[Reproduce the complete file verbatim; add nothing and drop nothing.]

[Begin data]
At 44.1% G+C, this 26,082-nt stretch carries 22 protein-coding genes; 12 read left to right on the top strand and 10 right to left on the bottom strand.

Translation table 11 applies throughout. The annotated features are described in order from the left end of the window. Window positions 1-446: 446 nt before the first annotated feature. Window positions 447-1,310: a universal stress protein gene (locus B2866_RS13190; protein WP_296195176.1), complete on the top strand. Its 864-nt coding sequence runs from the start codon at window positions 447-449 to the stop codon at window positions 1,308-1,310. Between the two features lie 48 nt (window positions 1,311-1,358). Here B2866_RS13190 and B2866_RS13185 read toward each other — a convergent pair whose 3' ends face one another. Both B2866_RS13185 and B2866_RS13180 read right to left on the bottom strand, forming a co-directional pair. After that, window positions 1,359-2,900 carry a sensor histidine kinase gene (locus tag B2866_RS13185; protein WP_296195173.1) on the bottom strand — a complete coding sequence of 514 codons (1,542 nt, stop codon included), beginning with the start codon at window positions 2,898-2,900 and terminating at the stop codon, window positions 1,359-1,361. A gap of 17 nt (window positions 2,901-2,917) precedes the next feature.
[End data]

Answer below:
At 44.1% G+C, this 26,082-nt stretch carries 22 protein-coding genes; 12 read left to right on the top strand and 10 right to left on the bottom strand.

Translation table 11 applies throughout. The annotated features are described in order from the left end of the window. Window positions 1-446: 446 nt before the first annotated feature. Window positions 447-1,310: a universal stress protein gene (locus B2866_RS13190; protein WP_296195176.1), complete on the top strand. Its 864-nt coding sequence runs from the start codon at window positions 447-449 to the stop codon at window positions 1,308-1,310. Between the two features lie 48 nt (window positions 1,311-1,358). Here B2866_RS13190 and B2866_RS13185 read toward each other — a convergent pair whose 3' ends face one another. Both B2866_RS13185 and B2866_RS13180 read right to left on the bottom strand, forming a co-directional pair. After that, window positions 1,359-2,900 carry a sensor histidine kinase gene (locus tag B2866_RS13185; protein WP_296195173.1) on the bottom strand — a complete coding sequence of 514 codons (1,542 nt, stop codon included), beginning with the start codon at window positions 2,898-2,900 and terminating at the stop codon, window positions 1,359-1,361. A gap of 17 nt (window positions 2,901-2,917) precedes the next feature.